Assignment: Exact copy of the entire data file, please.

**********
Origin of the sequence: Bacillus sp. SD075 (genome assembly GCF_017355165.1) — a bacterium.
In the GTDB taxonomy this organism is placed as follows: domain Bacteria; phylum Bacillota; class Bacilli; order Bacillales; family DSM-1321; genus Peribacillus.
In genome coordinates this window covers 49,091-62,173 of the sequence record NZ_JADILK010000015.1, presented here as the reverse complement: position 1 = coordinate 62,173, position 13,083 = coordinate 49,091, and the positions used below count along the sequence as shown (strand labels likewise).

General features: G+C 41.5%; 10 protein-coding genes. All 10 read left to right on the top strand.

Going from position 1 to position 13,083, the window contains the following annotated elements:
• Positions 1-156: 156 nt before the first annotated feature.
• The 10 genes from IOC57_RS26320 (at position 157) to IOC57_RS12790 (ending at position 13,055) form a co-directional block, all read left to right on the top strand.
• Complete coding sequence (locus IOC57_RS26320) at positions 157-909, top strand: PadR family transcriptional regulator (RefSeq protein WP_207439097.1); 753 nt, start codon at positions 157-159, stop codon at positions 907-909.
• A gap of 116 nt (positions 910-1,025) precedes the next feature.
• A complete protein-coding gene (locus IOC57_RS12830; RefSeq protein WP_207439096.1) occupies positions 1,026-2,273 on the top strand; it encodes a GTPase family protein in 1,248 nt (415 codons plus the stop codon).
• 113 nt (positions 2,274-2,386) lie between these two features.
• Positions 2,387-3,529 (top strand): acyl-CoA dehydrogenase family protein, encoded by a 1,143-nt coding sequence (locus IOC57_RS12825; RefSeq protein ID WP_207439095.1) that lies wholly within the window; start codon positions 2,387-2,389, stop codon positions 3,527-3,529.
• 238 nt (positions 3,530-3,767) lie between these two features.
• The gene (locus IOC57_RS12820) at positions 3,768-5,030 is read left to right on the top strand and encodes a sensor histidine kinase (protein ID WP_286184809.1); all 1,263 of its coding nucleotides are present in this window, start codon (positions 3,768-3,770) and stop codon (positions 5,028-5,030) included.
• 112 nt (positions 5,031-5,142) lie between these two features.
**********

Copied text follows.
Origin of the sequence: Bacillus sp. SD075 (genome assembly GCF_017355165.1) — a bacterium.
In the GTDB taxonomy this organism is placed as follows: domain Bacteria; phylum Bacillota; class Bacilli; order Bacillales; family DSM-1321; genus Peribacillus.
In genome coordinates this window covers 49,091-62,173 of the sequence record NZ_JADILK010000015.1, presented here as the reverse complement: position 1 = coordinate 62,173, position 13,083 = coordinate 49,091, and the positions used below count along the sequence as shown (strand labels likewise).

General features: G+C 41.5%; 10 protein-coding genes. All 10 read left to right on the top strand.

Going from position 1 to position 13,083, the window contains the following annotated elements:
• Positions 1-156: 156 nt before the first annotated feature.
• The 10 genes from IOC57_RS26320 (at position 157) to IOC57_RS12790 (ending at position 13,055) form a co-directional block, all read left to right on the top strand.
• Complete coding sequence (locus IOC57_RS26320) at positions 157-909, top strand: PadR family transcriptional regulator (RefSeq protein WP_207439097.1); 753 nt, start codon at positions 157-159, stop codon at positions 907-909.
• A gap of 116 nt (positions 910-1,025) precedes the next feature.
• A complete protein-coding gene (locus IOC57_RS12830; RefSeq protein WP_207439096.1) occupies positions 1,026-2,273 on the top strand; it encodes a GTPase family protein in 1,248 nt (415 codons plus the stop codon).
• 113 nt (positions 2,274-2,386) lie between these two features.
• Positions 2,387-3,529 (top strand): acyl-CoA dehydrogenase family protein, encoded by a 1,143-nt coding sequence (locus IOC57_RS12825; RefSeq protein ID WP_207439095.1) that lies wholly within the window; start codon positions 2,387-2,389, stop codon positions 3,527-3,529.
• 238 nt (positions 3,530-3,767) lie between these two features.
• The gene (locus IOC57_RS12820) at positions 3,768-5,030 is read left to right on the top strand and encodes a sensor histidine kinase (protein ID WP_286184809.1); all 1,263 of its coding nucleotides are present in this window, start codon (positions 3,768-3,770) and stop codon (positions 5,028-5,030) included.
• 112 nt (positions 5,031-5,142) lie between these two features.